A seminary professor recently told me the three most controversial letters in Evangelicalism are “CRT.” If you Google the acronym, you will find an overwhelming amount of information, much of it conflicting, about critical race theory.
How should Christians think about critical race theory? Is it a helpful influence, a fresh perspective, a poison pill or some mixture of them all?
This is the first in a four-part series on critical race theory, what commonly is referred to as CRT. My goal is not to give you an exhaustive exploration of critical race theory and its implications, but to set some guardrails.
What is critical race theory?
There are many definitions or summaries of critical race theory. Whenever possible, I find it helpful to let folks speak for themselves.
Critical race theory scholars Richard Delgado and Jean Stefancic explain their field in Critical Race Theory: An Introduction as a “collection of activists and scholars engaged in studying and transforming the relationship among race, racism, and power. The movement considers many of the same issues that conventional civil rights and ethnic studies discourses take up but places them in a broader perspective that includes economics, history, setting, group and self-interest, and emotions and the unconscious.”
Notice: This description is more an approach to study than a statement of faith. That might drive some of us crazy, because we are used to detailed lists of affirmations and denials. I do not think such a definition of critical race theory is possible.
While there may be shared opinions between scholars, we need to be very careful not to paint with too broad a brush when summarizing such a complex field of study, saying things like, “Critical race theory teaches _______.”
Perhaps a scholar engaged in critical race theory makes a specific claim. That doesn’t mean everyone in the field has reached the same conclusion. For this reason, when evaluating specific ideas, it is fairer to all involved to speak of the specific critical race theorist making the claim rather than assuming everyone else in the field shares the same opinions.
What should we do with it?
Critical race theory is complicated. Many have argued we need to reject critical race theory as a framework but should learn from its insights. My own denomination adopted a resolution making this point. While I think that’s basically right, it’s not quite that simple.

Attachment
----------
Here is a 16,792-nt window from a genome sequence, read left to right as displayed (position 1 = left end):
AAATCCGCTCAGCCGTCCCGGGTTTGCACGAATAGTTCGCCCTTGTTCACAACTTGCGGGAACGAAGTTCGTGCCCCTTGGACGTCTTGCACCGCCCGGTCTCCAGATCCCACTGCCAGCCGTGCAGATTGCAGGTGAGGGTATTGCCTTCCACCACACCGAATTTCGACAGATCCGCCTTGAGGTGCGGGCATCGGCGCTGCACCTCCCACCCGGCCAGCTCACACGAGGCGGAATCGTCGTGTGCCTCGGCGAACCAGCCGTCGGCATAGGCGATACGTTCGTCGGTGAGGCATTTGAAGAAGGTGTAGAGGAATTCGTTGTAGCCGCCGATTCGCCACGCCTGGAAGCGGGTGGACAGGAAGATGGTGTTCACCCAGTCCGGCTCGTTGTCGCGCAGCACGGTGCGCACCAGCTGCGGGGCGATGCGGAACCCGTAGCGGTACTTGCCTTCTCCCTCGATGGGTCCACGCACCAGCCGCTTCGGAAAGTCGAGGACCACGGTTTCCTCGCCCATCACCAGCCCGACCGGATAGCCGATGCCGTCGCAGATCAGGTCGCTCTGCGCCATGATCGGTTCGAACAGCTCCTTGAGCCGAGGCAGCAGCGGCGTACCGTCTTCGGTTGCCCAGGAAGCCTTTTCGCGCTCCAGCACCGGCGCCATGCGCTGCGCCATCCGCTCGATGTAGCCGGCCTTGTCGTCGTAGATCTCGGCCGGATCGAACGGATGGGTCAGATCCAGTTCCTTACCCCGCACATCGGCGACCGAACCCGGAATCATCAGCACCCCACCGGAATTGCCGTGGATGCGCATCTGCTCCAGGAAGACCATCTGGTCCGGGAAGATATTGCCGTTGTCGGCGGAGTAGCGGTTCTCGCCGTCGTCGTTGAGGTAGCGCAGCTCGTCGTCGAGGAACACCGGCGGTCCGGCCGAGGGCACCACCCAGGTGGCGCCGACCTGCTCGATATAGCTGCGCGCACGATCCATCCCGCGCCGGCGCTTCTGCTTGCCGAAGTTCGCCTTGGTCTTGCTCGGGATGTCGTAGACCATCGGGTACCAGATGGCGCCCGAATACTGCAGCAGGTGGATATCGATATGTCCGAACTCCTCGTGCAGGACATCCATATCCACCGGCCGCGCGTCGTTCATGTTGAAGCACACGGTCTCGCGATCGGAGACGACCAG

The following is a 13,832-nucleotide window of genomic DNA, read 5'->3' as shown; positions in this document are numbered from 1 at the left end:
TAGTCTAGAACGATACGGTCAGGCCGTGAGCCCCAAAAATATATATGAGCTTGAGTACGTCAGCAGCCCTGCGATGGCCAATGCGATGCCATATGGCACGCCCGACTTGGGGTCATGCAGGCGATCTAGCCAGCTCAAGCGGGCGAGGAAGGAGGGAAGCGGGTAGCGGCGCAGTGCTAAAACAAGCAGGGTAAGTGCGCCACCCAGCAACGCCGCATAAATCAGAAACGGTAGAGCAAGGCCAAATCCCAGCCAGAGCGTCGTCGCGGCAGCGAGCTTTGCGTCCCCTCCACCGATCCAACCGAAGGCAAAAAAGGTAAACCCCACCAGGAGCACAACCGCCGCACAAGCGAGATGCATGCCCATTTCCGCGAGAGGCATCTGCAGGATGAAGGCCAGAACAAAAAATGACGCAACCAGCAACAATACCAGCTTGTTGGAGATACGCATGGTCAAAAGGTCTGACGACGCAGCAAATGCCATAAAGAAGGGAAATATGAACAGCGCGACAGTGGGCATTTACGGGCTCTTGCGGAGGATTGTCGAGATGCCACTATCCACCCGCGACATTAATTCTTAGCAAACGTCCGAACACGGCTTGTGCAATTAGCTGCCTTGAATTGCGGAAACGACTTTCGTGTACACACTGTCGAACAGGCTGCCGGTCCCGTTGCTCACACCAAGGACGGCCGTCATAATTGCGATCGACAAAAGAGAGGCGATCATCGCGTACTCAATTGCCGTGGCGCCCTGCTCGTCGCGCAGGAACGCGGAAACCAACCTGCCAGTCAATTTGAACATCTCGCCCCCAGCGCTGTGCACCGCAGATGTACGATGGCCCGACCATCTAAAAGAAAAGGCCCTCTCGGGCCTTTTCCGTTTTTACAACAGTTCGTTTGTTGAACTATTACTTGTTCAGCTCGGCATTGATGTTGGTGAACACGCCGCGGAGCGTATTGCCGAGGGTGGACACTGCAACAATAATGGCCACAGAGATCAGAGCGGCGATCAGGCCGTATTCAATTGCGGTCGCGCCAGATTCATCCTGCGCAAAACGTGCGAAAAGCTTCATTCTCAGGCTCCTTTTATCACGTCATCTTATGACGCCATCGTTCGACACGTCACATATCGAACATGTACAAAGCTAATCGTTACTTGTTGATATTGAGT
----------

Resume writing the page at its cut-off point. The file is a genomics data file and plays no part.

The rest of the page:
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Some in this conversation take great pains to point out what they see as a foundational incompatibility between biblical Christianity and critical race theory. Others who disagree are more willing to see where critical race theory leads and evaluate whether certain conclusions are consistent with Christianity.
I fear too often this Christian conversation about critical race theory engages the issue at the wrong level. We talk about critical race theory as a complete unit, as if it’s something we either need to accept or reject in total.
Even when we recognize we may use it in a limited capacity, we’re still talking about how and when to use this unit of thought or tool called critical race theory. But I think there’s a more helpful question: How can I read critical race theory in a discerning and Christian manner?
If we are not careful, viewing critical race theory as an inflexible unit can reduce us to little more than language police. We will find ourselves unable to participate in public conversation or learn from people outside of our own bubbles, because others have different frames of reference or use different language.
Consider the following exchange between two Christian sisters:
Molly: “I’ve really been confronted lately with my own white privilege.”
Sarah: “You know, you shouldn’t say that. That phrase has Marxist origins incompatible with Christianity.”
Sarah rightly wanted to guard her biblical worldview. But she engaged neither Molly nor her idea.
What did Molly mean by white privilege? Did she mean she believed herself personally culpable for all injustice ever committed by white people? Or did she mean she is realizing how little racism had mattered to her in years past? Sarah will never know. The conversation is over.
If this is our approach, we will dismiss true things said by critical theorists, because we judge too impulsively the individuals and their language to be ideologically impure.
I’ve written previously about how Christians should be willing to learn from folks outside our own theological tribes. Part of the reason for this is, frankly, the American church’s terrible track record on race and racism.
Conversations on racial justice began long before many white Christians were interested. We need help from people who have been working on the problem, even if we don’t always like all the ways they’re going about it or the words they’re using.
This is just a brief introduction to set the stage for where we hope to go. This series will not be a masters-level study. The next article will explore some ways critical race theorists can help Christians. My prayer is we will be helped to be good conversation partners and discerning disciples of Jesus.
Ways you can pray:
1. The critical race theory discussion is not going away. Pray Christians would be discerning and loving in the ways we engage.
2. Pray Christians would guard the integrity of our faith, even from our own experiences, biases and blind spots.
3. Pray Christians would be humble enough to learn from non-Christians, recognizing God’s common grace.
Austin Suter is the editor of United? We Pray. He is a member of Oakhurst Baptist Church in Charlotte, N.C. This article originally published Sept. 3, 2020, and is republished here by permission. The views expressed do not necessarily reflect those of the Baptist Standard.